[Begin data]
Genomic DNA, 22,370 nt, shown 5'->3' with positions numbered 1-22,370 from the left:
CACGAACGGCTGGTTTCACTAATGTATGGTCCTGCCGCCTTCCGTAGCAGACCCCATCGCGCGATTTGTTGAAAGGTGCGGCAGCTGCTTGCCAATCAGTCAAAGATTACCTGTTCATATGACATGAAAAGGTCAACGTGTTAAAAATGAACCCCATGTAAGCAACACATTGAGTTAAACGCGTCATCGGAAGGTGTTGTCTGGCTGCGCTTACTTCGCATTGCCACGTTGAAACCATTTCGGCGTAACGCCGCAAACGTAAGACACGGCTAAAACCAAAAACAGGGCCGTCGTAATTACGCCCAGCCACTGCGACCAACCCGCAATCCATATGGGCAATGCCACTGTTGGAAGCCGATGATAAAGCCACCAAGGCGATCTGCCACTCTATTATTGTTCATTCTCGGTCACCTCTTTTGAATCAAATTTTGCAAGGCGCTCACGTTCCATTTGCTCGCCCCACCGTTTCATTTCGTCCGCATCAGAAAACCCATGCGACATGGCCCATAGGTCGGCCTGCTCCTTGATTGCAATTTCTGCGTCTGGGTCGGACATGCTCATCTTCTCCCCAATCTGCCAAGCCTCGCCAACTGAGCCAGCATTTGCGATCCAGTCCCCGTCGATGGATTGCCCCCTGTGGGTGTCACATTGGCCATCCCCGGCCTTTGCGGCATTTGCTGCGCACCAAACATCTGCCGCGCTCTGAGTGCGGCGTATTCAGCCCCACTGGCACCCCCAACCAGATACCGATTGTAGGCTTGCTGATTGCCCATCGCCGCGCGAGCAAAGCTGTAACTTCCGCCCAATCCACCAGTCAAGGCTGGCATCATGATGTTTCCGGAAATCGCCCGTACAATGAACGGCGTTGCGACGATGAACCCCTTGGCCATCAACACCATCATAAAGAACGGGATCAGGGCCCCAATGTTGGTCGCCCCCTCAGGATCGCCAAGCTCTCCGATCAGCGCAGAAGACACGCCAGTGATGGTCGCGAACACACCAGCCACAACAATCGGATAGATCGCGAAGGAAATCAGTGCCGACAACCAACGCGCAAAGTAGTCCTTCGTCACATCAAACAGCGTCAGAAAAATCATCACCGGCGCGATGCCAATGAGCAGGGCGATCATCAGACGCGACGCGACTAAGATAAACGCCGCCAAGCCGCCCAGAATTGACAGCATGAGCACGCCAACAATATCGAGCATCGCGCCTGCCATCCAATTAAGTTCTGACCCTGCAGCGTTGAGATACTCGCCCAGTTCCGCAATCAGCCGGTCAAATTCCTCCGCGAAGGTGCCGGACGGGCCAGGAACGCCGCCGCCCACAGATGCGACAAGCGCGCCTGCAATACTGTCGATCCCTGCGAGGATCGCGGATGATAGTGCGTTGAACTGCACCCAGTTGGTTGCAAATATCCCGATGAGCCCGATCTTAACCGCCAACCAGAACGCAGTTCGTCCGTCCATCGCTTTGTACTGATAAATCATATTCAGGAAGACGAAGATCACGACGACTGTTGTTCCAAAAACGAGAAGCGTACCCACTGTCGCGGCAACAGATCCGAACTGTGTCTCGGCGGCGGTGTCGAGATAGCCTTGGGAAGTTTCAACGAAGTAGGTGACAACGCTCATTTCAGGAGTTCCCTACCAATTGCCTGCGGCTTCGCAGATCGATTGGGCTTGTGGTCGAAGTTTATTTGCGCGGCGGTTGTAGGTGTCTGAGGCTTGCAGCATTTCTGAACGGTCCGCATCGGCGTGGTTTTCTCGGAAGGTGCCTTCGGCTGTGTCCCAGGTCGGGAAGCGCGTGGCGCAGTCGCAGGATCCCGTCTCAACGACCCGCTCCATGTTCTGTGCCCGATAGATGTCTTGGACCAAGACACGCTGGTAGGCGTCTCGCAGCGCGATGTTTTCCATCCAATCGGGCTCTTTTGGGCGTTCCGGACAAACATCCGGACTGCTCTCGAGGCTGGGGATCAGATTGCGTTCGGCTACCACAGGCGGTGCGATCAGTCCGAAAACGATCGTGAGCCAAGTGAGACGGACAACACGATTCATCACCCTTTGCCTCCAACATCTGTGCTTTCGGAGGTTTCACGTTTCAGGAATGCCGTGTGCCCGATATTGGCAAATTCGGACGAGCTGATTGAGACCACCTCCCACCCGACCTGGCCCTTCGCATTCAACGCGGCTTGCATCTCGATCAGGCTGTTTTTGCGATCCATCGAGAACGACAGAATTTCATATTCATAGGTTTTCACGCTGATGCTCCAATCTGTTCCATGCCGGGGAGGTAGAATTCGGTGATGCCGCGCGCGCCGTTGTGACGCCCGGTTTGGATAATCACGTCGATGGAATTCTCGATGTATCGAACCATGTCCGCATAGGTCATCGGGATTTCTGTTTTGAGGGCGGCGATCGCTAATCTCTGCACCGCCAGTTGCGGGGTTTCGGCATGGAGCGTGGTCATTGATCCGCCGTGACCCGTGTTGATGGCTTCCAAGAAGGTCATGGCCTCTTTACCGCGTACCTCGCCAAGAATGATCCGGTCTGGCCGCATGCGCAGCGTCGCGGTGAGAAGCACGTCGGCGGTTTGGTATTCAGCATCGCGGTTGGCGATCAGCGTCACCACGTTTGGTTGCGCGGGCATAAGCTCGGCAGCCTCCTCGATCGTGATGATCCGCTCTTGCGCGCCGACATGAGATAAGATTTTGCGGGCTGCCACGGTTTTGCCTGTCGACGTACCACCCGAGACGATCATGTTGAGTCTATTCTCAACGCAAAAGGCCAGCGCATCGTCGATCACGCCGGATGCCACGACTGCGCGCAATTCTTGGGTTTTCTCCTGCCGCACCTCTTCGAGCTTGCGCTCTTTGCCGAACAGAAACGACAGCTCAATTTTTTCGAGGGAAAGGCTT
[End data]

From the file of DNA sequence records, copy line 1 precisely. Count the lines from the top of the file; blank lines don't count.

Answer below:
Genomic DNA, 22,370 nt, shown 5'->3' with positions numbered 1-22,370 from the left: